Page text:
At the announcement of the recruitment of 1000 more police officers to West Midlands police force, a journalist asked the chief constable if recruitment of burka wearers would be considered. (One would have thought that those who choose to wear such garb to protect their modesty from contamination would hardly want to physically chase criminals and wrestle them to arrest any more than a nudist, sorry naturist, would want expose his sensitivities in the same process). But the chief constable no doubt schooled in media presentation and political correctness treated the question seriously and unwilling to discriminate admitted the possibility.
That same political correctness appears to operate with the police and Sandwell council in relation to unauthorised traveller camps. There is presently in the consultation process a draft protocol agreed between police and council to deal with this issue.
Recently, Sandwell has been plagued by these itinerants. Residents who have suffered their widespread anti-social behaviour will find it difficult to accept the view of council leader Eling that it is only a small minority, probably one or two families, who are causing difficulty. If Cllr. Eling spent more time in Sandwell, he might change his mind. Perhaps he, like the Chief Constable, had an attack of political correctness, at the televised council cabinet meeting where he spouted this tripe.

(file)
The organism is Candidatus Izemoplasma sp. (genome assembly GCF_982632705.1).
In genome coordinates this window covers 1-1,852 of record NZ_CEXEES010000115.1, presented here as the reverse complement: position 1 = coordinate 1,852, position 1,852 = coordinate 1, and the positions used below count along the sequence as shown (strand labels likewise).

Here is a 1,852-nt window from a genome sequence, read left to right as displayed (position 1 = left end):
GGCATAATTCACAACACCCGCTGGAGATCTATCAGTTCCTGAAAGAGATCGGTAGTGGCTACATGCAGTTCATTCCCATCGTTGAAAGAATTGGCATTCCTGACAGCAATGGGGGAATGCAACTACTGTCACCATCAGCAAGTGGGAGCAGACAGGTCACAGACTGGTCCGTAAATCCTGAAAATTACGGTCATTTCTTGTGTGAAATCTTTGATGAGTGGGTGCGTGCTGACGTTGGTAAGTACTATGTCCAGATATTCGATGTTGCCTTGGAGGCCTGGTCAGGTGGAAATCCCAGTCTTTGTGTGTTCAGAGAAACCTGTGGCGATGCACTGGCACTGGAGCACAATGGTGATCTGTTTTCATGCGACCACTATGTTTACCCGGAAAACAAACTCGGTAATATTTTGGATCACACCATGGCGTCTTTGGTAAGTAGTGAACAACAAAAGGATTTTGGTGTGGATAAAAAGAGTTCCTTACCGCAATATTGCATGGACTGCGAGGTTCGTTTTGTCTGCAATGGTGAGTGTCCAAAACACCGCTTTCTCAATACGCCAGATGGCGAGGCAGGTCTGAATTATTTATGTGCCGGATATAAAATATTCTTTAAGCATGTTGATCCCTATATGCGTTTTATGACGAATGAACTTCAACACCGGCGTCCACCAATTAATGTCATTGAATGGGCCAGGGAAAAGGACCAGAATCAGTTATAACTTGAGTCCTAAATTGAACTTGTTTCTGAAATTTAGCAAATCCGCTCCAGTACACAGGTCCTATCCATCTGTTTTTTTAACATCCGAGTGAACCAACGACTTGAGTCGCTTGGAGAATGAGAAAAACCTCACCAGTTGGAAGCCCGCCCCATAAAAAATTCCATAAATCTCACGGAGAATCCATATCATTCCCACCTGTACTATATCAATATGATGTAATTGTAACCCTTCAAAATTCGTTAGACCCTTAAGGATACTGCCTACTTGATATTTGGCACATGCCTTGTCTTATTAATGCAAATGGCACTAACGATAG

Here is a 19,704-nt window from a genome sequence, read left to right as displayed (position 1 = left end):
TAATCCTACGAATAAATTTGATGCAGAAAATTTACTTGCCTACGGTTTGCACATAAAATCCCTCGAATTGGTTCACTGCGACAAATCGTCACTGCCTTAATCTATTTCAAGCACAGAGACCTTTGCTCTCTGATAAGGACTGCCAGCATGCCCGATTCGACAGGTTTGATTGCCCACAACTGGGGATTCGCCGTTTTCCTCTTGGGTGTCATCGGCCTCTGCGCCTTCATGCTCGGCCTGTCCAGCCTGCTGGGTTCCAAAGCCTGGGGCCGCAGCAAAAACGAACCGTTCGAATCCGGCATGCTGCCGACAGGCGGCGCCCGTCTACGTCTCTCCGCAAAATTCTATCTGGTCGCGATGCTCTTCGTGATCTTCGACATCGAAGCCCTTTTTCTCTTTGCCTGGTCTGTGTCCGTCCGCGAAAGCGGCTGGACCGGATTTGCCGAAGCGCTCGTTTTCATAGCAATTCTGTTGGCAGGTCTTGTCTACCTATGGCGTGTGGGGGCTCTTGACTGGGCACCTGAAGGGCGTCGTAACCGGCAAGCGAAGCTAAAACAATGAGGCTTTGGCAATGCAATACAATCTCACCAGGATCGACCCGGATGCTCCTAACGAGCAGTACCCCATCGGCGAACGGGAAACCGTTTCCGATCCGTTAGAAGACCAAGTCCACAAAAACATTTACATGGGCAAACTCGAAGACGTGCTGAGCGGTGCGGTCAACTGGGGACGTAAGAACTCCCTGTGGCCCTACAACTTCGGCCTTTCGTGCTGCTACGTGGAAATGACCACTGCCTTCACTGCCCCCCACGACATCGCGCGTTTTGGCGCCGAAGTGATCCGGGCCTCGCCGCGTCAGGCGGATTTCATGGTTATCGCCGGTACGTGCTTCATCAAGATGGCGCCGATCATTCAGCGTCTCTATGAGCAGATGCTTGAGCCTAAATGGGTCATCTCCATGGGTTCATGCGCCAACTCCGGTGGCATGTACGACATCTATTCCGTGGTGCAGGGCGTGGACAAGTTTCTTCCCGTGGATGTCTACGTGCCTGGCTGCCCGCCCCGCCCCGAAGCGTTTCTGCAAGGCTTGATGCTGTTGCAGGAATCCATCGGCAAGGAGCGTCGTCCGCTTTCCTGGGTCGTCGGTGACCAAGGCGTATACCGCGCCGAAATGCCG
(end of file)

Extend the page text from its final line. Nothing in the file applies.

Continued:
It is difficult to see how the borough wide mayhem caused and the £250.000 clean-up costs this year could have been caused by a few individuals. If identities were known, as Eling suggests, then why did neither the council nor the police take stronger more effective action against those people?
The problem is larger than Eling admits. In the last two years, Sandwell has had to deal with 1000 caravans in unauthorised encampments. It is hardly encouraging that the council leader seeks to minimise the problem.